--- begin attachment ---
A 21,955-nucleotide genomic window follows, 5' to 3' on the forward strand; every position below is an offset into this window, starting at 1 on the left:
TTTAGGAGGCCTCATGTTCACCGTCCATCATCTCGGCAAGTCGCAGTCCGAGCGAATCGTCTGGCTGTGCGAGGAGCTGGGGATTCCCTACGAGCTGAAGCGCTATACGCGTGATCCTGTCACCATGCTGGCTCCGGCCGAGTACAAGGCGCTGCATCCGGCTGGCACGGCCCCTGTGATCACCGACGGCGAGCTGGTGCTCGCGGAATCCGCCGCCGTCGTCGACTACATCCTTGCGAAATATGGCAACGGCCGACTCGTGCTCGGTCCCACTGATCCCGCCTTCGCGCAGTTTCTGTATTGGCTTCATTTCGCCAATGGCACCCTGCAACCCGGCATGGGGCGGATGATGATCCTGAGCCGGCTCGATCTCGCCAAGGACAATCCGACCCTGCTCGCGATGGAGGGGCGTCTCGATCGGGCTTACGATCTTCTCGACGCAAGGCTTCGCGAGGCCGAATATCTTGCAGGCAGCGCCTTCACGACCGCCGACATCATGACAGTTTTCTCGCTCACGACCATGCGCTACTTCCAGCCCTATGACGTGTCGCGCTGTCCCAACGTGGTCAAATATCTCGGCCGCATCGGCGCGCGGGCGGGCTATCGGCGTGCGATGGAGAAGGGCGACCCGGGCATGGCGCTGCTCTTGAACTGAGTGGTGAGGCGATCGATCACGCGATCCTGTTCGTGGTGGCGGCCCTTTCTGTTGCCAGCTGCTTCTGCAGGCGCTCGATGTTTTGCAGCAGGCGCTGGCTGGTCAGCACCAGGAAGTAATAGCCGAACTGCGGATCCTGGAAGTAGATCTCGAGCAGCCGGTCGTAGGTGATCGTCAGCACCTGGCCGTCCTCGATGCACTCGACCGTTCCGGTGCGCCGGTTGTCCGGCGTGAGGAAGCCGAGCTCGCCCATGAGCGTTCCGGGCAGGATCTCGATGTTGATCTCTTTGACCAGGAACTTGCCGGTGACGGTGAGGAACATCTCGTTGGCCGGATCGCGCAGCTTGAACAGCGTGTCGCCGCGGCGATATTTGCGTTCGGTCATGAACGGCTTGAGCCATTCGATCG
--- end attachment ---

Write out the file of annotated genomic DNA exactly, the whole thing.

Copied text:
A 21,955-nucleotide genomic window follows, 5' to 3' on the forward strand; every position below is an offset into this window, starting at 1 on the left:
TTTAGGAGGCCTCATGTTCACCGTCCATCATCTCGGCAAGTCGCAGTCCGAGCGAATCGTCTGGCTGTGCGAGGAGCTGGGGATTCCCTACGAGCTGAAGCGCTATACGCGTGATCCTGTCACCATGCTGGCTCCGGCCGAGTACAAGGCGCTGCATCCGGCTGGCACGGCCCCTGTGATCACCGACGGCGAGCTGGTGCTCGCGGAATCCGCCGCCGTCGTCGACTACATCCTTGCGAAATATGGCAACGGCCGACTCGTGCTCGGTCCCACTGATCCCGCCTTCGCGCAGTTTCTGTATTGGCTTCATTTCGCCAATGGCACCCTGCAACCCGGCATGGGGCGGATGATGATCCTGAGCCGGCTCGATCTCGCCAAGGACAATCCGACCCTGCTCGCGATGGAGGGGCGTCTCGATCGGGCTTACGATCTTCTCGACGCAAGGCTTCGCGAGGCCGAATATCTTGCAGGCAGCGCCTTCACGACCGCCGACATCATGACAGTTTTCTCGCTCACGACCATGCGCTACTTCCAGCCCTATGACGTGTCGCGCTGTCCCAACGTGGTCAAATATCTCGGCCGCATCGGCGCGCGGGCGGGCTATCGGCGTGCGATGGAGAAGGGCGACCCGGGCATGGCGCTGCTCTTGAACTGAGTGGTGAGGCGATCGATCACGCGATCCTGTTCGTGGTGGCGGCCCTTTCTGTTGCCAGCTGCTTCTGCAGGCGCTCGATGTTTTGCAGCAGGCGCTGGCTGGTCAGCACCAGGAAGTAATAGCCGAACTGCGGATCCTGGAAGTAGATCTCGAGCAGCCGGTCGTAGGTGATCGTCAGCACCTGGCCGTCCTCGATGCACTCGACCGTTCCGGTGCGCCGGTTGTCCGGCGTGAGGAAGCCGAGCTCGCCCATGAGCGTTCCGGGCAGGATCTCGATGTTGATCTCTTTGACCAGGAACTTGCCGGTGACGGTGAGGAACATCTCGTTGGCCGGATCGCGCAGCTTGAACAGCGTGTCGCCGCGGCGATATTTGCGTTCGGTCATGAACGGCTTGAGCCATTCGATCG